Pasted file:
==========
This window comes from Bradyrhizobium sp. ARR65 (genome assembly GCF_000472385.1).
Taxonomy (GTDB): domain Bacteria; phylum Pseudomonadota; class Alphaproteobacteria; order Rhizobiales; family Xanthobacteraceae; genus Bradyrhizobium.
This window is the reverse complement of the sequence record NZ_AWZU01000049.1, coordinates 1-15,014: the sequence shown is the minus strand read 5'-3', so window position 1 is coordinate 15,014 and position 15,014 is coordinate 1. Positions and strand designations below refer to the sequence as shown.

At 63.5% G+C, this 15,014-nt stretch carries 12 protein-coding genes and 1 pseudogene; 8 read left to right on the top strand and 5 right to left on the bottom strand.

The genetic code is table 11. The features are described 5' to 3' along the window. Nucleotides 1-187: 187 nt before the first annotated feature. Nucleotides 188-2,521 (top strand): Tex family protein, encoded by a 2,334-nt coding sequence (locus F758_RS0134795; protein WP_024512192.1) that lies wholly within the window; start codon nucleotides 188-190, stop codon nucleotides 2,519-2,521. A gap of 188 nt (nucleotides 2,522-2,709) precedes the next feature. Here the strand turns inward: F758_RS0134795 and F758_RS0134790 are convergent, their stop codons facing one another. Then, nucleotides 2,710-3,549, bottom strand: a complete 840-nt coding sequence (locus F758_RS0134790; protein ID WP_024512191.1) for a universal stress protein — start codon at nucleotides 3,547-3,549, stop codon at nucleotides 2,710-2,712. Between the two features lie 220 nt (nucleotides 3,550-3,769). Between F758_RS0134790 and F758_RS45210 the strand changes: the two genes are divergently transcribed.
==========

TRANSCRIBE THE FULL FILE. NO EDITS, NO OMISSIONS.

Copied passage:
This window comes from Bradyrhizobium sp. ARR65 (genome assembly GCF_000472385.1).
Taxonomy (GTDB): domain Bacteria; phylum Pseudomonadota; class Alphaproteobacteria; order Rhizobiales; family Xanthobacteraceae; genus Bradyrhizobium.
This window is the reverse complement of the sequence record NZ_AWZU01000049.1, coordinates 1-15,014: the sequence shown is the minus strand read 5'-3', so window position 1 is coordinate 15,014 and position 15,014 is coordinate 1. Positions and strand designations below refer to the sequence as shown.

At 63.5% G+C, this 15,014-nt stretch carries 12 protein-coding genes and 1 pseudogene; 8 read left to right on the top strand and 5 right to left on the bottom strand.

The genetic code is table 11. The features are described 5' to 3' along the window. Nucleotides 1-187: 187 nt before the first annotated feature. Nucleotides 188-2,521 (top strand): Tex family protein, encoded by a 2,334-nt coding sequence (locus F758_RS0134795; protein WP_024512192.1) that lies wholly within the window; start codon nucleotides 188-190, stop codon nucleotides 2,519-2,521. A gap of 188 nt (nucleotides 2,522-2,709) precedes the next feature. Here the strand turns inward: F758_RS0134795 and F758_RS0134790 are convergent, their stop codons facing one another. Then, nucleotides 2,710-3,549, bottom strand: a complete 840-nt coding sequence (locus F758_RS0134790; protein ID WP_024512191.1) for a universal stress protein — start codon at nucleotides 3,547-3,549, stop codon at nucleotides 2,710-2,712. Between the two features lie 220 nt (nucleotides 3,550-3,769). Between F758_RS0134790 and F758_RS45210 the strand changes: the two genes are divergently transcribed.